Budget 2023 and you: What the measures mean for a young family

Ms Jayasutha Samuthiran, 32, with her husband, Gouthaman Haridass, 34, and their daughter Milir. The young family intends to expand their family but are mindful of rising costs.

SINGAPORE – With inflation and the overall cost of living on the rise, Ms Jayasutha Samuthiran and her husband, who have a one-year-old daughter, have had to sit down to review their daily expenses and cut back on holidays to save money. 

The financial number crunching is even more pressing for the couple as they plan to have more children, which will incur higher expenses.

That means that they will both have to keep working full-time — Ms Samuthiran, 32, as a global brand manager at a corporation and her husband, Gouthaman Haridass, 34, in the financial technology (fintech) sector.

What is concerning for the couple is that they both work in the private sector, which is volatile and subject to changing market conditions, especially the field of her husband’s work.

Everything in the supermarkets has gone up (in terms of prices). Even though we’ve tried to cut back on some expenses, we can still feel the pinch.

Ms Jayasutha Samuthiran, 32, a global brand manager and mother

Ms Samuthiran said that the Budget 2023 measures will definitely help to alleviate some of the expenses, but the amount will probably not defray costs significantly.


Budget 2023: Baby Bonus cash gift to go up by S$3,000, paid paternity leave doubled to help couples start or grow families

“Everything in the supermarkets has gone up (in terms of prices). Even though we’ve tried to cut back on some expenses, we can still feel the pinch,” she told TODAY.

“But my family is lucky to be privileged, in the sense that we have savings and earn well, so we may not feel the pinch as much as lower-income groups. But prices going up will still affect us, and the prices won’t come down.” 

The couple still plan to go ahead and expand their family, though, because they believe that the joys of raising a child will be worth it. 

The young family is living at the house of Ms Samuthiran’s parents while they wait for their new condominium to be ready.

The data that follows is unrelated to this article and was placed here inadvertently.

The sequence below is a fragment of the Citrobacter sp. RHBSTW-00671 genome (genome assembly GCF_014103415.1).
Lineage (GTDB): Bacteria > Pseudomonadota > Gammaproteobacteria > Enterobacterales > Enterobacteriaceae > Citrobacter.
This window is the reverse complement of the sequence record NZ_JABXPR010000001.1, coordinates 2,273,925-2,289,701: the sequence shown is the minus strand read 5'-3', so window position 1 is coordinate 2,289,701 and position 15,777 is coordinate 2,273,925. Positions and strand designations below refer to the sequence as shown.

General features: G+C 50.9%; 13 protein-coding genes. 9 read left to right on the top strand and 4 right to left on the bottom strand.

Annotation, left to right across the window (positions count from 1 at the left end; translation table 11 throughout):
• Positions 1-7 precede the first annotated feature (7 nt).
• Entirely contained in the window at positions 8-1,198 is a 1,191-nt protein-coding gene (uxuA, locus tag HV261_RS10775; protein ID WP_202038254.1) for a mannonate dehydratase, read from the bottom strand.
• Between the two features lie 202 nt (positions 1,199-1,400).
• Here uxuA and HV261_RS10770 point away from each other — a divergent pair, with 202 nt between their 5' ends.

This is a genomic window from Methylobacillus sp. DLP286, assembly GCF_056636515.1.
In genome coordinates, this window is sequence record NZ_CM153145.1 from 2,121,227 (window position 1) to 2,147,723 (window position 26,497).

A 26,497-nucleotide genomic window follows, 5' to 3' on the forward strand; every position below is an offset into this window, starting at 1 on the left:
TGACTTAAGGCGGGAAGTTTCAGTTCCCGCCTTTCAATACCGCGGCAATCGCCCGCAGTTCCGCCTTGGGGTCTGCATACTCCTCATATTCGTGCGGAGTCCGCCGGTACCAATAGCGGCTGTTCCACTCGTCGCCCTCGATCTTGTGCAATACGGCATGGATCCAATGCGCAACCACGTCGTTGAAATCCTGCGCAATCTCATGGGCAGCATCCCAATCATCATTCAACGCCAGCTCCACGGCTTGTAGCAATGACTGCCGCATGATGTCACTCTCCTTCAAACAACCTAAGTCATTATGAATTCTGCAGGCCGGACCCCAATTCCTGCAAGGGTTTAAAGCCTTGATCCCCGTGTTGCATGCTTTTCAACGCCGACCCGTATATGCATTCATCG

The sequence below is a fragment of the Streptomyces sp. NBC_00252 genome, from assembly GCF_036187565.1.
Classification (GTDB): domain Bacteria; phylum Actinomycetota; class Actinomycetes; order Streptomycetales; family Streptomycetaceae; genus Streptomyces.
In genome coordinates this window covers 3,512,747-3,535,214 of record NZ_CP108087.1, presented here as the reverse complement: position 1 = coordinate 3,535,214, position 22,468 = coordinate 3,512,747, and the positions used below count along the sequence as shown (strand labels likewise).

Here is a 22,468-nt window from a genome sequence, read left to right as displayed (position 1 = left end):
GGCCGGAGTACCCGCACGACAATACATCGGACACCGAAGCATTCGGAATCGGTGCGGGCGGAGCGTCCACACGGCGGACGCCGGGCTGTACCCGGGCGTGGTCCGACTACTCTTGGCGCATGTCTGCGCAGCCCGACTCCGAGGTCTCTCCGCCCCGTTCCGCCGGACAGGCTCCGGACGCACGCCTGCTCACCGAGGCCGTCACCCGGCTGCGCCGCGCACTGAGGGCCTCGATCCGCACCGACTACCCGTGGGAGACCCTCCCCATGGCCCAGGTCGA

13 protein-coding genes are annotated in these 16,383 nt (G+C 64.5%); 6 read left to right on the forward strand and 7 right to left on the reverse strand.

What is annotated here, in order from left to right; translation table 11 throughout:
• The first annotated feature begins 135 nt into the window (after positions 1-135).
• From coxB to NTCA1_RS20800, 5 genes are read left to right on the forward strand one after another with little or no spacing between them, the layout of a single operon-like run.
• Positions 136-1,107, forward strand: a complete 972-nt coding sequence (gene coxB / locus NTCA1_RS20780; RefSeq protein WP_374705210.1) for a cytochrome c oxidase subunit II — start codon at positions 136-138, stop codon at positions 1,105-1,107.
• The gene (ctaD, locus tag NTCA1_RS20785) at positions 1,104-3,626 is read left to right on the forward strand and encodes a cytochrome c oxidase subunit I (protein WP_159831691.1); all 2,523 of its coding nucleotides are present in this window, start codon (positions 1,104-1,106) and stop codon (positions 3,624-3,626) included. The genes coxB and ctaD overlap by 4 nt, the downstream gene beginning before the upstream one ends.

They are one of many families set to benefit from the various increased financial support for parents, as well as the enhanced Assurance Package, unveiled by Deputy Prime Minister Lawrence Wong in Parliament on Tuesday (Feb 14). 


Among the enhancements to the Assurance Package is the extra S$100 Community Development Council Vouchers in January 2024, and the one-off S$400 top-up to their son’s Child Development Account from September this year.


Budget 2023: Cash payouts of between S$700 and S$2,250 over 5 years for adult S’poreans as part of enhanced Assurance Package

In addition, through the Assurance Package, families will receive extra cash of between S$300 and S$650 in December every year until 2026, and eligible households living in public flats will receive rebates double the amount of the regular Goods and Services Tax (GST) vouchers periodically this year.

Singaporeans aged 21 years and above with an assessable income of not more than S$100,000, who do not own more than one property, will also receive a one-off cash payout between S$200 and S$400, while eligible senior citizens will receive cash between S$200 and S$300 in June this year.

Singaporean children will also receive one-off top ups of S$400 to their Child Development Account for those aged six years and below, and S$300 to their Edusave and Post-Secondary Education Account for those aged between seven and 16 years, and 17 and 20 years respectively.

In total, the increased financial support will enhance the Assurance Package from S$6.6 billion to S$9.6 billion, to support families through inflation and the GST hike to 9 per cent, due to take effect in January next year.

Ms Samuthiran said that the Child Development Account top-up will be most helpful to defray her child’s preschool fees, which can be expensive. 

This is all the more crucial for her since she is likely to enrol her daughter in a premium Montessori school, because she has been facing difficulties finding an available spot at mainstream preschool centres such as Sparkletots.


Budget 2023: In ‘new era’ of great power contestation, Singapore unveils S$104.2b spending to reposition economy, buttress households

On the other hand, she said that she does not think the increased Baby Bonus offers an incentive that is good enough to encourage couples to have more children.

Under the new Budget 2023 measures, the Baby Bonus cash gift will increase by S$3,000 for all Singaporean children born from Feb 14, 2023.

“The amount of Baby Bonus is not enough to significantly defray the costs of raising a child. People don’t make decisions to have more kids or not based on Baby Bonus,” Ms Samuthiran said.

“Those who want to have kids will have them regardless of the existence of Baby Bonus or not. But it definitely helps. It’s very helpful, so the Government should keep them coming.”

Overall, Ms Samuthiran acknowledges her privileged position and is glad that the allocation of Budget 2023 will provide more financial relief for the lower-income groups.

“All the tax reliefs and Budget measures are great especially for lower-income households. I’m happy that my tax dollars are going to the right place, to the lower-income families. I do recognise my privilege, so I don’t complain about rising prices,” she said.

Leave a Reply

Your email address will not be published. Required fields are marked *